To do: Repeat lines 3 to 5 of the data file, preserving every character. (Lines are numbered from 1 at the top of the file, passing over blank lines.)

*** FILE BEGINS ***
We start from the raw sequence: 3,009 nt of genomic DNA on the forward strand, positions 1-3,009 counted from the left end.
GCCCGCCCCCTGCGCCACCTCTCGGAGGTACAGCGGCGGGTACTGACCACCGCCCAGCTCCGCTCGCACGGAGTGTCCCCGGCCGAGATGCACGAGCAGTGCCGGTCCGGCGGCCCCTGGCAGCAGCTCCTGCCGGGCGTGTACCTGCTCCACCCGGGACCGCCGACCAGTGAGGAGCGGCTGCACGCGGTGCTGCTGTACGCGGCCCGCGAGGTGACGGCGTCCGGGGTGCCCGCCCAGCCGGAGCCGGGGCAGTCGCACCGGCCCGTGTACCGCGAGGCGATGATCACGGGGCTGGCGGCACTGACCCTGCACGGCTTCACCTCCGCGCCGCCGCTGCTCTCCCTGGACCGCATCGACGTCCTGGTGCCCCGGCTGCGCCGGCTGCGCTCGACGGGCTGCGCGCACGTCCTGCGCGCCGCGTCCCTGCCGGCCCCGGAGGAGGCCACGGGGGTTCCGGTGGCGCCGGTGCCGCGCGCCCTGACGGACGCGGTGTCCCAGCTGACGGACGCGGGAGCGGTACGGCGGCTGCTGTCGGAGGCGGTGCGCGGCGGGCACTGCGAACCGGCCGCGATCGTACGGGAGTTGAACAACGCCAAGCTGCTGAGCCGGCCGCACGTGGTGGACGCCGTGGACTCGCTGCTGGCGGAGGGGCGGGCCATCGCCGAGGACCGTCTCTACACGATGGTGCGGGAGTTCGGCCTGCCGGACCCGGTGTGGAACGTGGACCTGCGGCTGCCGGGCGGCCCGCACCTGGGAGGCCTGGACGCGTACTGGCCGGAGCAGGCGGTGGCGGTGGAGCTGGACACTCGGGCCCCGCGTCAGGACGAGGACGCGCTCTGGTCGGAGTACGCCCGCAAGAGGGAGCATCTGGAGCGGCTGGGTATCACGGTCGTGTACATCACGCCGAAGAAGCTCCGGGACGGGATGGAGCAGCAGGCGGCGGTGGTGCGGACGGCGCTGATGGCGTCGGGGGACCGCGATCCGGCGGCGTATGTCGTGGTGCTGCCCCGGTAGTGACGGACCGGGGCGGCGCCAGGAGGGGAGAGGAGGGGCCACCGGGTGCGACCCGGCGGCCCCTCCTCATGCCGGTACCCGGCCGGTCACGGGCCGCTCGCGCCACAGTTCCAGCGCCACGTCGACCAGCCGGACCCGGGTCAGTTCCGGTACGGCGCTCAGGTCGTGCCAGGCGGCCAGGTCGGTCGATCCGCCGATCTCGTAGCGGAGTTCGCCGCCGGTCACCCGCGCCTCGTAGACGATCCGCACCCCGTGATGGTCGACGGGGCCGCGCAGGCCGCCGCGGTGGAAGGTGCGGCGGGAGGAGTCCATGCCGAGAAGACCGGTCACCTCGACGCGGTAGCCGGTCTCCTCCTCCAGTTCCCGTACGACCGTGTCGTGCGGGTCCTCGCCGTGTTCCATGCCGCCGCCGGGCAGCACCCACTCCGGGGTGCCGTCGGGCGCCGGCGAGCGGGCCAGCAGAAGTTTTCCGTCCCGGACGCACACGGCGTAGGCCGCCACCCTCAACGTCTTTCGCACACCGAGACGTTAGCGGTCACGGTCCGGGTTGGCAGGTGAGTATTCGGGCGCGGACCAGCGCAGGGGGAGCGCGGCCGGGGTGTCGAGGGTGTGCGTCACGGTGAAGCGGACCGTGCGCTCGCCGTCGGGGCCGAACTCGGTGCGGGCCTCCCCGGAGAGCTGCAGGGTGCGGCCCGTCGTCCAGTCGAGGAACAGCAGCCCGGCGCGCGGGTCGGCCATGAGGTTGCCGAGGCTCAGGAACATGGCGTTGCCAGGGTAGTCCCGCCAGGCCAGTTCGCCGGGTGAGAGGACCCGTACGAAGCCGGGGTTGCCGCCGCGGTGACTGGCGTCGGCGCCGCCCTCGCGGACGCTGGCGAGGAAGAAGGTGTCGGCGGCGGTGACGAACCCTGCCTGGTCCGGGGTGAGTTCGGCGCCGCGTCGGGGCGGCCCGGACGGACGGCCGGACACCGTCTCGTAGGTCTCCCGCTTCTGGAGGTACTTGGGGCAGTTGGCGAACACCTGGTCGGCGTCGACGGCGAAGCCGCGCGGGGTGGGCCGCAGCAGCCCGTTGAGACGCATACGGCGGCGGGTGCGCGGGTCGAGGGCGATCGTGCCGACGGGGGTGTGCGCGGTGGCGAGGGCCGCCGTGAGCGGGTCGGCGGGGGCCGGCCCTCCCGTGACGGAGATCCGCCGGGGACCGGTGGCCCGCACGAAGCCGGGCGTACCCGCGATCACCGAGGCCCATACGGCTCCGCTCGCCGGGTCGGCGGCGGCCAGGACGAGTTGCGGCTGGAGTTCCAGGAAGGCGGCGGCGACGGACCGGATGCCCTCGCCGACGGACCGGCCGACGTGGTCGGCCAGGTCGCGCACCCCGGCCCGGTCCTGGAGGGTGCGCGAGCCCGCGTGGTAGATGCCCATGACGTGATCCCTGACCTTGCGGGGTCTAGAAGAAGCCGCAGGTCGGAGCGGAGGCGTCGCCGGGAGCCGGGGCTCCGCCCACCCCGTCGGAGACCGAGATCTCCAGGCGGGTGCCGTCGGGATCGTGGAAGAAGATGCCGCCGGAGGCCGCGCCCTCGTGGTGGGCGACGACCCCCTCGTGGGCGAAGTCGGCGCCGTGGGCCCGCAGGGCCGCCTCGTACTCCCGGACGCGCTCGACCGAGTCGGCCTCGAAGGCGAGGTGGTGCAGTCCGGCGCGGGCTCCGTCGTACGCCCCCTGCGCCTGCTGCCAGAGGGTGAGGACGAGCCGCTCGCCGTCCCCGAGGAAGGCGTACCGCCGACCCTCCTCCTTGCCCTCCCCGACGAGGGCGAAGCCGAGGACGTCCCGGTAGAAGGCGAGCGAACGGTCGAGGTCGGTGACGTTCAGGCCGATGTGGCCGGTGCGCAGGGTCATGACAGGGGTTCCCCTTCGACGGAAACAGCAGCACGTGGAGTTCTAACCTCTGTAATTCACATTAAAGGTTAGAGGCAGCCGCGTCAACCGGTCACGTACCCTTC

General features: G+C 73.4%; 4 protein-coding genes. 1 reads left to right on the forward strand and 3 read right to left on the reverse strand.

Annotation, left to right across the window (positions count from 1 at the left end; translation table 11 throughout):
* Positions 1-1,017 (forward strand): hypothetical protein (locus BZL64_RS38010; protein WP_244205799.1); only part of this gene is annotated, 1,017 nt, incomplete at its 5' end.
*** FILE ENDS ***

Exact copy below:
General features: G+C 73.4%; 4 protein-coding genes. 1 reads left to right on the forward strand and 3 read right to left on the reverse strand.

Annotation, left to right across the window (positions count from 1 at the left end; translation table 11 throughout):
* Positions 1-1,017 (forward strand): hypothetical protein (locus BZL64_RS38010; protein WP_244205799.1); only part of this gene is annotated, 1,017 nt, incomplete at its 5' end.